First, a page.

Presence of diverse rhizobial communities responsible for nodulation of common bean (Phaseolus vulgaris) in South African and Mozambican soils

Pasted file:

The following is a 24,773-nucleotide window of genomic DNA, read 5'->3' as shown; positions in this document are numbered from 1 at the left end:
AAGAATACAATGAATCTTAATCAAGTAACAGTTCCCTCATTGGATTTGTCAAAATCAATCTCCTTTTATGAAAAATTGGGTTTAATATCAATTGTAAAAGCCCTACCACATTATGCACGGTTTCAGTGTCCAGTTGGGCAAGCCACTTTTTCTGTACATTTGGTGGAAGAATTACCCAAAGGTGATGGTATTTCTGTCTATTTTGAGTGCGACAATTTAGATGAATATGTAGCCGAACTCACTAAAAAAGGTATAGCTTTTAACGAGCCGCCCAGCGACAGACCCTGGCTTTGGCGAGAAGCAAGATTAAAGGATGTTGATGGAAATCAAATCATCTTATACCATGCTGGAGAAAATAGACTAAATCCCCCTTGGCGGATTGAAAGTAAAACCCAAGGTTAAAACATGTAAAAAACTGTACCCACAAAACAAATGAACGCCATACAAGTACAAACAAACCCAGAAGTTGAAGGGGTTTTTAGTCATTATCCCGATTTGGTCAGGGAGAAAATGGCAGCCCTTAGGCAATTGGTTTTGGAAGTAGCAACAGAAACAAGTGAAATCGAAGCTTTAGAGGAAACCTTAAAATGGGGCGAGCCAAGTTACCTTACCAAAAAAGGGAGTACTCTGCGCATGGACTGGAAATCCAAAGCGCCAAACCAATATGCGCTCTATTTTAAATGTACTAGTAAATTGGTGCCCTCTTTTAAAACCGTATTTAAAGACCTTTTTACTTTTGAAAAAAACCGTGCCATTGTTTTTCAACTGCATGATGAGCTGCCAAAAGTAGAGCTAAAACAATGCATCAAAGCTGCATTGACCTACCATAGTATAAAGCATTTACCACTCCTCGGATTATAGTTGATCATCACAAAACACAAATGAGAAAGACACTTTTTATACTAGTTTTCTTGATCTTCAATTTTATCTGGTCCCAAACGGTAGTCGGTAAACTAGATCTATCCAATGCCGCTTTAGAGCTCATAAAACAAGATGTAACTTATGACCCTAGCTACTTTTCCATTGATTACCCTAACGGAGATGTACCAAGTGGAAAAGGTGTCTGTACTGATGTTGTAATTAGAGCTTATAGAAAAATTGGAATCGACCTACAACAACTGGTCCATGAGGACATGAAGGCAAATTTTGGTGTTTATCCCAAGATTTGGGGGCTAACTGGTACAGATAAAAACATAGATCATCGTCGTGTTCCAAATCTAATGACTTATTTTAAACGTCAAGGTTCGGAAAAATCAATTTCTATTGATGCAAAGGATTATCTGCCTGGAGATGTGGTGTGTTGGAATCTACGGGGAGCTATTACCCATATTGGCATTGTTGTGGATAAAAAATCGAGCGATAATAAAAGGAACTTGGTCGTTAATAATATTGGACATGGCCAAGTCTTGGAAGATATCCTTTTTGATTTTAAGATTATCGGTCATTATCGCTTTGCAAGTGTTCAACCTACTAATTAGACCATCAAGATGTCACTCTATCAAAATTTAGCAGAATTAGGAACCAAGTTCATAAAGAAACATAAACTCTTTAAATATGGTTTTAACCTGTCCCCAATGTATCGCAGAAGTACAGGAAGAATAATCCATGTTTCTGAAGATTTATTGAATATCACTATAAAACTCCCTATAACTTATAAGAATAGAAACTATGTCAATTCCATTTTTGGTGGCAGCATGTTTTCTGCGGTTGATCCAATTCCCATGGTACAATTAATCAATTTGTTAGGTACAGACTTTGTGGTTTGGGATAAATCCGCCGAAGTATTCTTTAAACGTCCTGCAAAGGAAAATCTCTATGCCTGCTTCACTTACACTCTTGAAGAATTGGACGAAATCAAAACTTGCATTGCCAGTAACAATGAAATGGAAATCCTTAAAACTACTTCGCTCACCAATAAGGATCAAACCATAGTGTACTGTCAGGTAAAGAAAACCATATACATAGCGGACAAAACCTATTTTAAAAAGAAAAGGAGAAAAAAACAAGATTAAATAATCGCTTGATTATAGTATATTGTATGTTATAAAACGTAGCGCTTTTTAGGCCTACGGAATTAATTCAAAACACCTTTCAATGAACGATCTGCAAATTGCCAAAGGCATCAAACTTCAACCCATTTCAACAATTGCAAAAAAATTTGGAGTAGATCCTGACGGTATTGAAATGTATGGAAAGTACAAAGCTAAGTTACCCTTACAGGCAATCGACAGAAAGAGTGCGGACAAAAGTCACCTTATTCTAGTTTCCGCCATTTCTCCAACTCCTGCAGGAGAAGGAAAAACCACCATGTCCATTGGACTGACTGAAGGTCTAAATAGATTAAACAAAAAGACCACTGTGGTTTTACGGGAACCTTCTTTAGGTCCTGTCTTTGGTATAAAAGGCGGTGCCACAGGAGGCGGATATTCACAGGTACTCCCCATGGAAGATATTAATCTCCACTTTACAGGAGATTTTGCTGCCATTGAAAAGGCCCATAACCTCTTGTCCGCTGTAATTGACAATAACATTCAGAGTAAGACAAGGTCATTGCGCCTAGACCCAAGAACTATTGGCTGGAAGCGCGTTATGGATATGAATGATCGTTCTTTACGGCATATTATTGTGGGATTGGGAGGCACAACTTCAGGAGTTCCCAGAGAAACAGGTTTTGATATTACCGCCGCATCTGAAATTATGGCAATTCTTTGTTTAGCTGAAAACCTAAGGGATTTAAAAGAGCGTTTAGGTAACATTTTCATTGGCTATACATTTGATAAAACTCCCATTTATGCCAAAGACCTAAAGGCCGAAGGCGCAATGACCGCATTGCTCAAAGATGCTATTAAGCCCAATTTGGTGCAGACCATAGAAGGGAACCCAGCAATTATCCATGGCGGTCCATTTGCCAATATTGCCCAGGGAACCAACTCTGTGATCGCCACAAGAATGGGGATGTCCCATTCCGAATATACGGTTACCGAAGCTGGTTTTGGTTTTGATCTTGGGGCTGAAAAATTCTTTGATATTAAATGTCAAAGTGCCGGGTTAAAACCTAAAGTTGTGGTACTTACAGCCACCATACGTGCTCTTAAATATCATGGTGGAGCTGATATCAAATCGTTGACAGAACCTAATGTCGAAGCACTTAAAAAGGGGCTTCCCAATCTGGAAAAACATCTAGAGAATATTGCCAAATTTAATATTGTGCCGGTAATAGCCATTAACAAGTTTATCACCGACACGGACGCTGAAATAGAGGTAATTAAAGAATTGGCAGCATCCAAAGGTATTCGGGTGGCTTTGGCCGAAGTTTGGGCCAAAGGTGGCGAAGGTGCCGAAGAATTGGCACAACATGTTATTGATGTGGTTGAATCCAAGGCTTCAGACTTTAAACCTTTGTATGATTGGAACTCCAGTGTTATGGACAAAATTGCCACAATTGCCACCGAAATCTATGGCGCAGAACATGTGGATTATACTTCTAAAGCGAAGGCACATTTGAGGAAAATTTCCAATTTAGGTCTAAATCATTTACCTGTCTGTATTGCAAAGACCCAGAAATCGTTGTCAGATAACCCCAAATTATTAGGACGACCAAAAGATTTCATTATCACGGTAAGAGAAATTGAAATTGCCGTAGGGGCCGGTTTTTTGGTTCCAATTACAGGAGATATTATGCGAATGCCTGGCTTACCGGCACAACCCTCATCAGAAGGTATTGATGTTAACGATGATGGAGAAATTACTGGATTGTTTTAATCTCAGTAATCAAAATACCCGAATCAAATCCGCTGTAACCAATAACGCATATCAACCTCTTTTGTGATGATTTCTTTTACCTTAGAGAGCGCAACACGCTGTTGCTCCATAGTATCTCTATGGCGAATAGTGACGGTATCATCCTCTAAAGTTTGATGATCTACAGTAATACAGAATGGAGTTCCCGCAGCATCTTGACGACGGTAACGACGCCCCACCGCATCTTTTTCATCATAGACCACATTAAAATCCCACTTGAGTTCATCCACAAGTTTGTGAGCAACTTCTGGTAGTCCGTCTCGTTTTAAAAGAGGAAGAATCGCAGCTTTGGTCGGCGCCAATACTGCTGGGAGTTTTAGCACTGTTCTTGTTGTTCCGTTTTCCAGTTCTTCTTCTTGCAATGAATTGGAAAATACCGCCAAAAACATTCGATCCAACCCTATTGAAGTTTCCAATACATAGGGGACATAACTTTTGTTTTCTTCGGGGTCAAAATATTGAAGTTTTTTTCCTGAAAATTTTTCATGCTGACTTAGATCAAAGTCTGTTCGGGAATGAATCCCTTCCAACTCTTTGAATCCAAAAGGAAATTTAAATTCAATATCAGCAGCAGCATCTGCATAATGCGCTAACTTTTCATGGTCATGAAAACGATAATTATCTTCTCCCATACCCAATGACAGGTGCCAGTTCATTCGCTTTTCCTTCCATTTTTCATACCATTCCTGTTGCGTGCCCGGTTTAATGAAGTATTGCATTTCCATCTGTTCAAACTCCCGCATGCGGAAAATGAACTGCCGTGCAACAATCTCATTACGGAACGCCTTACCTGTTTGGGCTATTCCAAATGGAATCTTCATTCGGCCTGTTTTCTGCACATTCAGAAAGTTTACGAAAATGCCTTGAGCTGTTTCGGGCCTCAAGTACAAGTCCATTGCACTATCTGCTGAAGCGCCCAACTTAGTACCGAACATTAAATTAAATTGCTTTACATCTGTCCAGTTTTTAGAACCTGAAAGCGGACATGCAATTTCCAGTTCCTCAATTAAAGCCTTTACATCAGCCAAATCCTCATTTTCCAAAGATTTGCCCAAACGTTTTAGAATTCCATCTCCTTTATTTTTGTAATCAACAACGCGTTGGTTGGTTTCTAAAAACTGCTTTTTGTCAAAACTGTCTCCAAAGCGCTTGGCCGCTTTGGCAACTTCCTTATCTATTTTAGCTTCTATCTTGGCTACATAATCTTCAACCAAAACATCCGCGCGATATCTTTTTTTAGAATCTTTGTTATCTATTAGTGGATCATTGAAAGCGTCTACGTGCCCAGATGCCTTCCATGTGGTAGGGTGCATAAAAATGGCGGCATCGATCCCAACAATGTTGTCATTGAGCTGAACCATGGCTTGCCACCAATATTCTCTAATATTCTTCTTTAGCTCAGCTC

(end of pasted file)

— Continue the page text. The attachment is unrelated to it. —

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The diversity and phylogeny of root-nodule bacteria isolated from common bean grown in Mozambique and different provinces of South Africa was studied by restriction fragment length polymorphism (RFLP) and phylogenetic analysis. The combined restriction banding pattern of 16S rRNA and nifH profile-generated dendrogram grouped all test isolates into four major clusters with XXI restriction groups and three clusters with VIII restriction groups. Location-based clustering was observed with the 16S rRNA RFLP analysis. Phylogenetic analysis of 16S rRNA, glnII, gyrB and gltA sequences showed that common bean was nodulated specifically by Rhizobium etli in Mozambican soils, and by a diverse group of Rhizobium species in South African soils (e.g. R. etli, R. phaseoli, R. sophoriradicis, R. leucaenae and novel group of Rhizobium spp.). Isolates from the Eastern Cape region of South Africa were dominated by R. leucaenae. Overall, the results suggested high nodulation promiscuity of common bean grown in Southern Africa. The nifH and nodC sequence analysis classified all the test isolates with R. etli group, except for isolates TUTPVSA117, TUTPVSA114 and TUTPVSA110 which delineated with R. tropici group. This finding was inconsistent with the phylogram of the housekeeping genes, and is probably an indication of horizontal gene transfer among the Rhizobium isolates tested.

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